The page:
A more polite way to say the same thing is pojďme, which literally means “Let’s (do something)”. Here are some examples of usage:

– Pojďme na procházku = Let’s go for a walk
– Pojďme pěšky = Let’s walk
– Pojďme na to / Pojďme to udělat = Let’s do this
– Pojďme se na to podívat = Let’s take a look at it
– Pojďme spolupracovat = Let’s work together
– Pojďme přemýšlet = Let’s think

Sources: Dictionary and

Are there similar expressions in other languages?

Czech, English, Language, Words and phrases 2 Comments

Language quiz

Language quiz image

Here’s a recording in a mystery language.

Can you identify the language, and do you know where it’s spoken?

Language, Quiz questions 6 Comments

Embracing the other

People who enjoy learning languages, travelling, learning about different cultures and/or meeting people from different countries tend to be more open to difference, and more tolerant. At least that is my experience. While other people might be more inclined to fear the different and the foreign.

In UK schools the most widely-taught languages are French, German and Spanish [source]. Other languages, such as Italian, Russian, Mandarin and Japanese are also taught, but they are less common. Many British people go on holiday to France or Spain, so the ability to speak French or Spanish might be useful for a few weeks each year. The rest of the time these languages aren’t all that useful, unless you have lots of French, German or Spanish-speaking friends, or you end up living or spending a lot or time in a country where they’re spoken.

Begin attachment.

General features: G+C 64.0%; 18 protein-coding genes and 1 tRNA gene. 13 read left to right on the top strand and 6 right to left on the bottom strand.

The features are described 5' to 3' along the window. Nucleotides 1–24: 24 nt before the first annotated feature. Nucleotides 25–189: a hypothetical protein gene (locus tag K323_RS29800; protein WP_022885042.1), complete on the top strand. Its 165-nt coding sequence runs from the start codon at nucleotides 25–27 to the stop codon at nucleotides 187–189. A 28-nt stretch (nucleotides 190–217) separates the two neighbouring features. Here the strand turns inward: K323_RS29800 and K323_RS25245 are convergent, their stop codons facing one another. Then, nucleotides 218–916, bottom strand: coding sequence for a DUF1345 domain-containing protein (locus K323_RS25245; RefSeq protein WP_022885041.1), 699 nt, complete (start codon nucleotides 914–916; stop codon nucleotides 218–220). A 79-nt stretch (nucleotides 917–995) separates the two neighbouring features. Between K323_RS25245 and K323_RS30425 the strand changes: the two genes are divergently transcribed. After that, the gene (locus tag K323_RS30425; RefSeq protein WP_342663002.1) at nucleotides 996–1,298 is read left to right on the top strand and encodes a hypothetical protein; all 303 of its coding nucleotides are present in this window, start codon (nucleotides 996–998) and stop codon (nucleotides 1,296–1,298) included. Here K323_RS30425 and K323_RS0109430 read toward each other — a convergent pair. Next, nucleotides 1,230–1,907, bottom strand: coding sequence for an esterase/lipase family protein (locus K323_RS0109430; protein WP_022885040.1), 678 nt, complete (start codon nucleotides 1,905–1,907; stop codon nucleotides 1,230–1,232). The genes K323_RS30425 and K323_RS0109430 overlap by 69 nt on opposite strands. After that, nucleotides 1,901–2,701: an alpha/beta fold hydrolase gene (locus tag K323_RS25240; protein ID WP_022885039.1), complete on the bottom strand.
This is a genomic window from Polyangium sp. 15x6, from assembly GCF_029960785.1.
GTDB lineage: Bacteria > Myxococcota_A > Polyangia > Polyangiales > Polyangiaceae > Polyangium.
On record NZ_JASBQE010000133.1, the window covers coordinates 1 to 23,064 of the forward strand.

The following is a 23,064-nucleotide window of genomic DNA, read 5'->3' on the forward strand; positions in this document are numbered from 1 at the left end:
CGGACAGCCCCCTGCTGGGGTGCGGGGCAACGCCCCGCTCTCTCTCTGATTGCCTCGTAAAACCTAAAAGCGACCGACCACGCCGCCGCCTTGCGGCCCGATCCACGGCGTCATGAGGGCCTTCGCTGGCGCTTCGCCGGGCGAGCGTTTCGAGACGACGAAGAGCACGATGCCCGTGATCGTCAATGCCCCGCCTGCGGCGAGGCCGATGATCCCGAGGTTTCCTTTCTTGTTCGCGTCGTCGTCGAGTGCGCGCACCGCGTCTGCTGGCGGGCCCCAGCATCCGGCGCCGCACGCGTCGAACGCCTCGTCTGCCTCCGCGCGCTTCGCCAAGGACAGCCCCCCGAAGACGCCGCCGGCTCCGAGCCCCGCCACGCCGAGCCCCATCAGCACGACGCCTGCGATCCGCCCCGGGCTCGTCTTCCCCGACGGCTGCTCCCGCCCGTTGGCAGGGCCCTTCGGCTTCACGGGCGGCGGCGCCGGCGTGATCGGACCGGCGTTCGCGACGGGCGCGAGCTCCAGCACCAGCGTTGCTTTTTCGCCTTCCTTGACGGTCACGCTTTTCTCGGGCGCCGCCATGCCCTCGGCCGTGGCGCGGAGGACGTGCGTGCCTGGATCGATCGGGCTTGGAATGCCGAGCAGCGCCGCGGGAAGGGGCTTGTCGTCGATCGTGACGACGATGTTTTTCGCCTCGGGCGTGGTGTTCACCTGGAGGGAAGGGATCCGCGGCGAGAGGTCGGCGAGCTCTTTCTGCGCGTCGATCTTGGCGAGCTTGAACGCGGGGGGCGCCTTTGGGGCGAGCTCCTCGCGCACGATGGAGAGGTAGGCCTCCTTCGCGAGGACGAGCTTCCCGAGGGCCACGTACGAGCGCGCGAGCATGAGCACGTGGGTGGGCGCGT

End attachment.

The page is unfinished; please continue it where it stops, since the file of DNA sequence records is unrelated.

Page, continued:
I’m not saying that these languages aren’t worth learning – all languages are worth learning, as far as I’m concerned. However, might it be a good idea if schools started also teaching languages that are actually spoken in their local areas? Languages like Urdu, Punjabi, Bengali, Arabic, Polish, Cantonese and so on. Pupils could use what they’re learning regularly, and maybe by learning more about the communities that speak these language, any fear and suspicion they have of the other and the foreign would diminish.

English, French, German, Language, Language learning, Spanish 3 Comments

Elephant flies

An interesting Dutch idiom I came across today is van een vlieg een olifant maken or “to make an elephant out of a fly”, which is the Dutch equivalent of the English idiom to make a mountain out of a molehill.

This comes from a post on the blog Stuff Dutch People Like.

Other idioms from this post include:

Nu komt de aap uit de mouw (Now the monkey comes out of the sleeve) = To let the cat out of the bag, i.e. to reveal the hidden motive or the truth behind something.

Ben je van de trap gevallen? (Did you fall down the stairs?) = Did you have a fight with a lawn mower? – said to people who’ve had a rather drastic haircut.